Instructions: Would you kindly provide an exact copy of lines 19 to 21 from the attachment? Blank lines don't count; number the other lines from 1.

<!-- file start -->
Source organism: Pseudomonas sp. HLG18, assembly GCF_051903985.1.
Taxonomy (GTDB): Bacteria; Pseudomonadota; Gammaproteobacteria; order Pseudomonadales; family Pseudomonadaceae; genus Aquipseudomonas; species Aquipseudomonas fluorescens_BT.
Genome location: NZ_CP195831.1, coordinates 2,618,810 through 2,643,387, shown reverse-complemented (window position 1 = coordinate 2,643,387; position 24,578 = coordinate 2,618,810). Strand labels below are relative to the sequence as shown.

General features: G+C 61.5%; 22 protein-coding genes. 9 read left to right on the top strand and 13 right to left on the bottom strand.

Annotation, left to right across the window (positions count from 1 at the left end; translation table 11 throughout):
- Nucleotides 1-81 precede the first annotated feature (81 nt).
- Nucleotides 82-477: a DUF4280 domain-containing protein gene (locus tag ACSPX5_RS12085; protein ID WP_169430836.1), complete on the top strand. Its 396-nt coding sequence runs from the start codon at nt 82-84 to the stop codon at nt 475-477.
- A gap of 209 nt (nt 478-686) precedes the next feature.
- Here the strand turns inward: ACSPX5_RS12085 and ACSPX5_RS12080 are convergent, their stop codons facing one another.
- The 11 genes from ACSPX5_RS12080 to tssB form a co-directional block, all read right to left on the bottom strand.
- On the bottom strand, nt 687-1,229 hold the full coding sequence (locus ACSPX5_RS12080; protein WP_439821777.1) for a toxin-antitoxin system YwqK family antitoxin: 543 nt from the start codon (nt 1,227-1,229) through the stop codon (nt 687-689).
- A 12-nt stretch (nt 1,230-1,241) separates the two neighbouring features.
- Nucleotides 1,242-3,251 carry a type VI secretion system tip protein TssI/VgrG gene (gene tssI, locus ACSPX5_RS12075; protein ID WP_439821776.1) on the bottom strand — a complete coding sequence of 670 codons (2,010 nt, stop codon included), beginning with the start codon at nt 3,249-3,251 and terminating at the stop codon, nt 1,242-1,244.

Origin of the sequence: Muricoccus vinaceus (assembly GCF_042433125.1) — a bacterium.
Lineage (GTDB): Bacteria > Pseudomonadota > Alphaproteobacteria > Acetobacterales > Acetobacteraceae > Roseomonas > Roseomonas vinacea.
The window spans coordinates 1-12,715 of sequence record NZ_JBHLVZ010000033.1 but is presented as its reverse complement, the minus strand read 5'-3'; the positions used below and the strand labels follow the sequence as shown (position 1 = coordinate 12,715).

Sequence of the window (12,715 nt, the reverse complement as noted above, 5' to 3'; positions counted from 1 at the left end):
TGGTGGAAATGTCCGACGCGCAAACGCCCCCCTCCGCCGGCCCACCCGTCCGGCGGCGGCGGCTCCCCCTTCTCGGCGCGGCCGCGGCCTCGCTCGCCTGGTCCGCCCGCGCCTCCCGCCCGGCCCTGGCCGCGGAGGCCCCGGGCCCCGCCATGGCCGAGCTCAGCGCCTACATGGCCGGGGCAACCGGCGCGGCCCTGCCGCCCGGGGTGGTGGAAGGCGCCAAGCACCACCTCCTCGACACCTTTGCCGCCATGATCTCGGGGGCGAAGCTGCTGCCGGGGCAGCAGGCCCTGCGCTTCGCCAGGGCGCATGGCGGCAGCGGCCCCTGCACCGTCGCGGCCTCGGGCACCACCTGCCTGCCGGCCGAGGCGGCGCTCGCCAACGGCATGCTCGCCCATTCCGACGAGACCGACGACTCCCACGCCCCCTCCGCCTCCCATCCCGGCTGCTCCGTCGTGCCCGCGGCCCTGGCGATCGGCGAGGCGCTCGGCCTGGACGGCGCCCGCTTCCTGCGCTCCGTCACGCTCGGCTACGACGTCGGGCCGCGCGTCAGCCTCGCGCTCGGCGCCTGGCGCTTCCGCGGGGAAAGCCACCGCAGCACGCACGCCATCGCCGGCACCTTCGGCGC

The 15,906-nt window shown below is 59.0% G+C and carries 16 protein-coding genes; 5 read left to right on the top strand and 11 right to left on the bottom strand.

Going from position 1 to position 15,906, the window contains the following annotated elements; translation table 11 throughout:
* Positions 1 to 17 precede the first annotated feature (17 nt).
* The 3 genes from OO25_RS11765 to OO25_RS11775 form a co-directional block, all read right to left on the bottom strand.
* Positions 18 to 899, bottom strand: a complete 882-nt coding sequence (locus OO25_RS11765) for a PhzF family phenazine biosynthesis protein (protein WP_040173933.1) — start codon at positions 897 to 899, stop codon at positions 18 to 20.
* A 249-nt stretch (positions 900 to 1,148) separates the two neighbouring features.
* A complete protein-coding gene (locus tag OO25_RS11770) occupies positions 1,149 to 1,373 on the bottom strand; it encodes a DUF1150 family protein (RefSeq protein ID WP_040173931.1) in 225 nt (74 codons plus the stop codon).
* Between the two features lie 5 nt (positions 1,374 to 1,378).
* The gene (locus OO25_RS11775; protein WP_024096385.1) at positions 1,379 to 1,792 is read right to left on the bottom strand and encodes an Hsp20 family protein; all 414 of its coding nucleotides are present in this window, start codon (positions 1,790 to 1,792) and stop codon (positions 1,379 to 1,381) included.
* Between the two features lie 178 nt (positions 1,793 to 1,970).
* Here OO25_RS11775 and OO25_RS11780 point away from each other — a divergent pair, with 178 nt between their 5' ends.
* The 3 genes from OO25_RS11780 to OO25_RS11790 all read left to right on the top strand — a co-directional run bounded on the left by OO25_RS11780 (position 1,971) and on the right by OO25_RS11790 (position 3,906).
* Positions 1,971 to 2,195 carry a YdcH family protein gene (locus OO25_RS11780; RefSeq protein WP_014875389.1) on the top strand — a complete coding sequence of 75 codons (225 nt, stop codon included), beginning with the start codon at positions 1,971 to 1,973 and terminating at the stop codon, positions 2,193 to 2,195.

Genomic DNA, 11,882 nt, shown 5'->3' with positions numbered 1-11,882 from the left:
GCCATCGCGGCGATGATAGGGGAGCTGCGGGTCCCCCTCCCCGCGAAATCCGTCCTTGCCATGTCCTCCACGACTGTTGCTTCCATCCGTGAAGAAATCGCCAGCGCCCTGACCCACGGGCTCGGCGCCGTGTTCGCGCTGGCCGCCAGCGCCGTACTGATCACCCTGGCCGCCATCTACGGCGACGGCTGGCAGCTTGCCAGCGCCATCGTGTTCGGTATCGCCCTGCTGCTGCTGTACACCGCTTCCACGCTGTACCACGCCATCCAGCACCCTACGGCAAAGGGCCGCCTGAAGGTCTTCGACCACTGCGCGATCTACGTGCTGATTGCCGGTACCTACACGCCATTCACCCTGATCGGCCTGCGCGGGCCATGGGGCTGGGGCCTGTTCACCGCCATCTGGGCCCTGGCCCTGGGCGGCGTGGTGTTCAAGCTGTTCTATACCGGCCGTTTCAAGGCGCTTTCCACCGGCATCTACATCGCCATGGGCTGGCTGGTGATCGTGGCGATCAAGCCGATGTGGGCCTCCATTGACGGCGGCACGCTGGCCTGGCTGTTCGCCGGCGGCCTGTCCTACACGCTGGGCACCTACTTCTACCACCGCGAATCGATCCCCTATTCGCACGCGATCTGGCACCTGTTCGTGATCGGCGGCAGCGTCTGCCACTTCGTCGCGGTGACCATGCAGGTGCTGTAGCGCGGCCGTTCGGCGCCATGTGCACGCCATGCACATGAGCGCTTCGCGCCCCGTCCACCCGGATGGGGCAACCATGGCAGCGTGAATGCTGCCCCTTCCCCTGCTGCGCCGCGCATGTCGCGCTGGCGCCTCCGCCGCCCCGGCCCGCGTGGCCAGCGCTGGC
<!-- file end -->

The 15,906-nt window shown below is 59.0% G+C and carries 16 protein-coding genes; 5 read left to right on the top strand and 11 right to left on the bottom strand.

Going from position 1 to position 15,906, the window contains the following annotated elements; translation table 11 throughout:
* Positions 1 to 17 precede the first annotated feature (17 nt).